Variations: Rhax, Rhagion, Rhogalida (“grape-spider”)
The name Rhox indicates similarity to a grape. It may be the same as the spider known as rhogalida or “grape-spider” on Crete, although nobody is quite sure what a rhogalida is either. Aelian places it in Libya, but it is otherwise described as a common Mediterranean spider.
In any case the rhox, as described by Nicander, Philumenus, and Pliny, is a sort of spider or phalangion. has a toothed mouth in the middle of its stomach and short, stubby legs that move in succession – a description more reminiscent of a millipede or centipede than a spider. It is smoky or pitchy black in color. Its venom is instantaneously deadly, and known symptoms include web-like strands in the urine.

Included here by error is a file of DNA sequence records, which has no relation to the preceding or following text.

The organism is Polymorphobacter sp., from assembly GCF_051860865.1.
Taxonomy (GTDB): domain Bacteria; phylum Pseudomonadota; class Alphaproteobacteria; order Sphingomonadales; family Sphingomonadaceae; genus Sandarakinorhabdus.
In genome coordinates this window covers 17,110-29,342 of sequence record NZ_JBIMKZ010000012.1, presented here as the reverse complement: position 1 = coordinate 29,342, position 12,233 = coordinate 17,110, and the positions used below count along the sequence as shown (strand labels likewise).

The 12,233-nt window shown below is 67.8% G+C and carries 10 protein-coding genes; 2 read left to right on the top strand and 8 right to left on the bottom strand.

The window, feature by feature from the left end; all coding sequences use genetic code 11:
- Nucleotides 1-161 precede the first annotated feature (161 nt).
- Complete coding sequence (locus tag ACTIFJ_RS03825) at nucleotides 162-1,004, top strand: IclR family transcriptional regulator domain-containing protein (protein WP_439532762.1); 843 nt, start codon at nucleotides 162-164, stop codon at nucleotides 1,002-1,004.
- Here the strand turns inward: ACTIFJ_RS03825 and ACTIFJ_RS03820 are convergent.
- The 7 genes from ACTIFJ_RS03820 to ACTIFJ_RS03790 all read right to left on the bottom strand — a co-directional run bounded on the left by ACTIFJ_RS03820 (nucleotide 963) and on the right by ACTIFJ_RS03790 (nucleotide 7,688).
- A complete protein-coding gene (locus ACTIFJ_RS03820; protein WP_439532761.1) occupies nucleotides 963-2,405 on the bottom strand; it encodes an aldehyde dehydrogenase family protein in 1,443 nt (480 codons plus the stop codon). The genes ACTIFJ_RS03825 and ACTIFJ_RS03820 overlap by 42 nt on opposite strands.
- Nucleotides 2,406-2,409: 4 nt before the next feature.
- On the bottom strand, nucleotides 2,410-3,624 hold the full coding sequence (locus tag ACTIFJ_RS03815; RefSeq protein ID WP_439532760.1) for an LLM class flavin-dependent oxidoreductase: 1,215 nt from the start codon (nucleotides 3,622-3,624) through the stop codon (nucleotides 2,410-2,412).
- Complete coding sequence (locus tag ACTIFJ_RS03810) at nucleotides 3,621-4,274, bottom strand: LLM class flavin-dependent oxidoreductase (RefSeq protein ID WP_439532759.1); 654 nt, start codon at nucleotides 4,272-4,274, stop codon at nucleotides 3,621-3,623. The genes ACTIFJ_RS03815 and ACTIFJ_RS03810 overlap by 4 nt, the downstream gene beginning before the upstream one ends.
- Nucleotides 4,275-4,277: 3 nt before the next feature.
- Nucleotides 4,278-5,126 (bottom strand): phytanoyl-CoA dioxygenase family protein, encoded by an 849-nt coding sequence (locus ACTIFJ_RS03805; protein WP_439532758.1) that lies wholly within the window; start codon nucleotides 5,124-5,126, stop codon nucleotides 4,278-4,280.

The short legs may be a misinterpretation, as the description and lethality both suggest the malmignatte or Mediterranean black widow.
Beavis, I. C. (1988) Insects and other Invertebrates in Classical Antiquity. Alden Press, Osney Mead, Oxford.
Kitchell, K. F. (2014) Animals in the Ancient World from A to Z. Routledge, Milton Park, Abingdon, Oxon.